Skip to Content

Domestic and family violence tears lives apart. One in 3 women experience physical or sexual violence, or both, caused by someone known to them. It affects women, children, the family and the community. And it has big personal, social and economic effects.

Effects on the victim

  • Death, illness, injury and disability — domestic and family violence is the leading cause of death, illness and disability for women aged under 45
  • Emotional and psychological trauma — the devastating impact on an individual’s physical, mental and emotional health including depression, shame, anger and suicide
  • Homelessness — nearly one-third of people in NSW seeking help from homelessness services say domestic and family violence is an issue
  • Use of alcohol and other drugs to deal with the pain
  • Physical health injuries and problems, which may not get medically treated

Effects on the family

  • Violence and the threat of violence at home creates fear and can destroy family environments and lead to the break-up of families
  • Frequent moving to avoid the abuser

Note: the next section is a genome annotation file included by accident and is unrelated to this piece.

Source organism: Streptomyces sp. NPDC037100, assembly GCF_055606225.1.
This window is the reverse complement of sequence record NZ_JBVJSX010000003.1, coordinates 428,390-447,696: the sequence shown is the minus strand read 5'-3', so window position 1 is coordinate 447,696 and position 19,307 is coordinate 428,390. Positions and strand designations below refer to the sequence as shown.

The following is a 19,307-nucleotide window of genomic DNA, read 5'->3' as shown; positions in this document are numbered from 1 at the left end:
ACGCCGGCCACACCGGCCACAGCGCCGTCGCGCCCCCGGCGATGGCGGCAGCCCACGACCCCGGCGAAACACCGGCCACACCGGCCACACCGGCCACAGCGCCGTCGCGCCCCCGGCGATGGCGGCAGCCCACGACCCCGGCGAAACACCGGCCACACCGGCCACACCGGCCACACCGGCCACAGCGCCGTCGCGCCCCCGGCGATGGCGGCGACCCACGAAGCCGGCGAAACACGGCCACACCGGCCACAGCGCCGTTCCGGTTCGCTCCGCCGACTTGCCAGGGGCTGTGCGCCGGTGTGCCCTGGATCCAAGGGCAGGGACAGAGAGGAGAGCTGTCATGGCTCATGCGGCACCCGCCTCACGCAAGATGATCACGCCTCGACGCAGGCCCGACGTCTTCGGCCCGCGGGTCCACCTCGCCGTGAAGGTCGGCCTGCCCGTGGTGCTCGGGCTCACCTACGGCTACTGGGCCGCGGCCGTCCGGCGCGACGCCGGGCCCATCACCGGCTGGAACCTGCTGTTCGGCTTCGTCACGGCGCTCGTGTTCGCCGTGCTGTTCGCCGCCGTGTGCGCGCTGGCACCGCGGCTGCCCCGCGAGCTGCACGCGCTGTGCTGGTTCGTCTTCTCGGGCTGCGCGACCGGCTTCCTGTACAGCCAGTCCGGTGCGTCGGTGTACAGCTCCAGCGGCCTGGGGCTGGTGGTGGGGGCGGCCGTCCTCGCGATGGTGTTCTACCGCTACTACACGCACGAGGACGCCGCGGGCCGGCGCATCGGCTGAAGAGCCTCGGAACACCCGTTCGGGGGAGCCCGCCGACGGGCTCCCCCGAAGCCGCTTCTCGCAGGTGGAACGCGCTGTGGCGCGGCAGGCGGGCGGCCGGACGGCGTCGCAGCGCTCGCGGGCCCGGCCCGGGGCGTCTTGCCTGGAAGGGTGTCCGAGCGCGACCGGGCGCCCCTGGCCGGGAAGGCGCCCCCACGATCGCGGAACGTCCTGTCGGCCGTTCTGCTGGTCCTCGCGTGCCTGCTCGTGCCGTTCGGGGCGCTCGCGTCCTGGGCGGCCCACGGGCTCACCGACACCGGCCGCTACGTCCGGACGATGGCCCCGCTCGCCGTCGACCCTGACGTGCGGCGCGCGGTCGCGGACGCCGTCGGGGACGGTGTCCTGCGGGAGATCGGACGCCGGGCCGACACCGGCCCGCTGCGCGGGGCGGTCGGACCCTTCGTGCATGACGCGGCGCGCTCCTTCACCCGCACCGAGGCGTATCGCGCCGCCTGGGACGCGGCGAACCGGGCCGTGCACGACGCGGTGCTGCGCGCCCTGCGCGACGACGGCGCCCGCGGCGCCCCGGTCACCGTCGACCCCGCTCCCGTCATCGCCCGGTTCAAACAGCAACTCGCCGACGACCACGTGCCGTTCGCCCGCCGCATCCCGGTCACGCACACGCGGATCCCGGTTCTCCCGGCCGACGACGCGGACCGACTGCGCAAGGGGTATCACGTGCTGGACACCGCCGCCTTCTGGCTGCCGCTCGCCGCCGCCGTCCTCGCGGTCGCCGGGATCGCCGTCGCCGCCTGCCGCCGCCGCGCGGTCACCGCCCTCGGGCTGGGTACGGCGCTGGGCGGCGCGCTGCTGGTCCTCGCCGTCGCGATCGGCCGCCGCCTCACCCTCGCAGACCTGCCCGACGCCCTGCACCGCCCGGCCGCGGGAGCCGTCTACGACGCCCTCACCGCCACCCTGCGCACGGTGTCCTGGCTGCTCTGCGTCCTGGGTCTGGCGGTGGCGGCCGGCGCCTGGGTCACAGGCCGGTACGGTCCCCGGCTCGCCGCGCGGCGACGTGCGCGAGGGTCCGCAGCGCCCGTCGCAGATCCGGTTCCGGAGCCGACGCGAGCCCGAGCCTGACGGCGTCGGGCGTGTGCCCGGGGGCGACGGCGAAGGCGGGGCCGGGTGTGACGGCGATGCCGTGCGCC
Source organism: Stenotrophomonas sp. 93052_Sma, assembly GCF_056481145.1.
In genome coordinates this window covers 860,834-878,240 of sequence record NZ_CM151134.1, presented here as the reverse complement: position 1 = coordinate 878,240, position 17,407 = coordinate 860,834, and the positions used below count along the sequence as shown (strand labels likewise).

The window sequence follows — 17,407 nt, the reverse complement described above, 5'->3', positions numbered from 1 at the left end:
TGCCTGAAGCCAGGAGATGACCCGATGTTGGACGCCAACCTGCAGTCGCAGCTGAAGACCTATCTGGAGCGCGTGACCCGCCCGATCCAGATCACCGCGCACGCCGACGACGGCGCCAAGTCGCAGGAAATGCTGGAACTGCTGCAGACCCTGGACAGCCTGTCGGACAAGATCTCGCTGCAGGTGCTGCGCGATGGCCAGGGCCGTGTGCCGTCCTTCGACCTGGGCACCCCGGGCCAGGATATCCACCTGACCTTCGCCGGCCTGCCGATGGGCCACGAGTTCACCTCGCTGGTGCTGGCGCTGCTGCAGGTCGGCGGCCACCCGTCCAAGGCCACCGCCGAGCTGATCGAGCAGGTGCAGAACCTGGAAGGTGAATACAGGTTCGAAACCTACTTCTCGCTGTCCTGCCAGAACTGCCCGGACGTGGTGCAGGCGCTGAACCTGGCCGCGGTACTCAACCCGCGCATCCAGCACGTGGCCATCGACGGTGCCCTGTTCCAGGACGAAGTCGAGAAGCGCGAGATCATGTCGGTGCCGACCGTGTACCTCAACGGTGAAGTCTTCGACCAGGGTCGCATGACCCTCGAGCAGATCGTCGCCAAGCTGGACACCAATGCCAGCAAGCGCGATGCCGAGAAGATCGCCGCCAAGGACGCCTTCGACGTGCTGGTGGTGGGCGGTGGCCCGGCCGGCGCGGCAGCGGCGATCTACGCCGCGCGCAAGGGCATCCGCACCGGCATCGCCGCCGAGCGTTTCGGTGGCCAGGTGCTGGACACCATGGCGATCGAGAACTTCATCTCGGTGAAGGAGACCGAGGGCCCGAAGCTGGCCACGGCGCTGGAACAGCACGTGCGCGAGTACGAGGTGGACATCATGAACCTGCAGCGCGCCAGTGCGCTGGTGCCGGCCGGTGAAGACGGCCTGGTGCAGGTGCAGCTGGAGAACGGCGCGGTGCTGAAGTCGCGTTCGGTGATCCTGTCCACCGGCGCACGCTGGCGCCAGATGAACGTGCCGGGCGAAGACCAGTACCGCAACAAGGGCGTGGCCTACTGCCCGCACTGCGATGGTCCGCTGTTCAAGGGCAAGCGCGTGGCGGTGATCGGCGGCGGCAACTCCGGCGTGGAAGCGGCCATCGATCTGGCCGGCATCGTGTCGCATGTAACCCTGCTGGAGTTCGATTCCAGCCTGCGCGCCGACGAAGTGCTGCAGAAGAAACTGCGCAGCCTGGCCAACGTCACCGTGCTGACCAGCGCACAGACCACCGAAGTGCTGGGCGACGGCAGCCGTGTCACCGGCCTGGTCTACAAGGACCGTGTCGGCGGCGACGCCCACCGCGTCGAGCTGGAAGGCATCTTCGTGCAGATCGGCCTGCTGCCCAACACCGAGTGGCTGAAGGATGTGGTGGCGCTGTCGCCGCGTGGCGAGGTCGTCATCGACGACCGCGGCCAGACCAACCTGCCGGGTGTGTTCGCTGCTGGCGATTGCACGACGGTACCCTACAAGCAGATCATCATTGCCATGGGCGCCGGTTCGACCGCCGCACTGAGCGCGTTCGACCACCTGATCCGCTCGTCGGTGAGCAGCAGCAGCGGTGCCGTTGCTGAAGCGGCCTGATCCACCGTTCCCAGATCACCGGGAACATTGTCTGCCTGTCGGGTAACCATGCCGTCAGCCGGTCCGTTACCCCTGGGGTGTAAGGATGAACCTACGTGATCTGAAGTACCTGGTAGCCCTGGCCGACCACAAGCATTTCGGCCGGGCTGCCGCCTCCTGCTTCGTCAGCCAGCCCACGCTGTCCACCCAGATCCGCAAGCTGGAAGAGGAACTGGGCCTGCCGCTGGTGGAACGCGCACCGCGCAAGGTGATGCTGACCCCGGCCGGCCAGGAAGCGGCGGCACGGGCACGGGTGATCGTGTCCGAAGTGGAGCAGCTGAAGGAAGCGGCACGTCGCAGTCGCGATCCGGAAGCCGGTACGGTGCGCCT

• Regular household conflict
  • Child protection or police involvement

Effects on the community

  • Children growing up without learning about positive and respectful relationships
  • Abusers going to prison
  • Higher rates of alcohol and other drug use, and mental health problems
  • Domestic and family violence is estimated to cost the NSW economy more than $4.5 billion each year

Effects on children

Of those women who experience violence, more than 50% have children in their care. Children and young people don't have to see the violence to be affected by it. Studies show that living with domestic violence can cause physical and emotional harm to children and young people in the following ways:

  • ongoing anxiety and depression
  • emotional distress
  • eating and sleeping disturbances
  • physical symptoms, such as headaches and stomach aches
  • find it hard to manage stress
  • low self-esteem
  • self-harm
  • be aggressive towards friends and school mates
  • feel guilt or blame themselves for the violence
  • have trouble forming positive relationships
  • develop phobias and insomnia
  • struggle with going to school and doing school work
  • use bullying behaviour or become a target of bullying
  • difficulty concentrating
  • find it hard to solve problems
  • have less empathy and caring for others

Children and young people need to grow up in a secure and nurturing environment. Where domestic or family violence exists, the home is not safe or secure and children are scared about what might happen to them and the people they love.

Read more about the effects of domestic violence on children and young people

Was this content useful?
Your rating will help us improve the website.
Last updated: 24 Sep 2019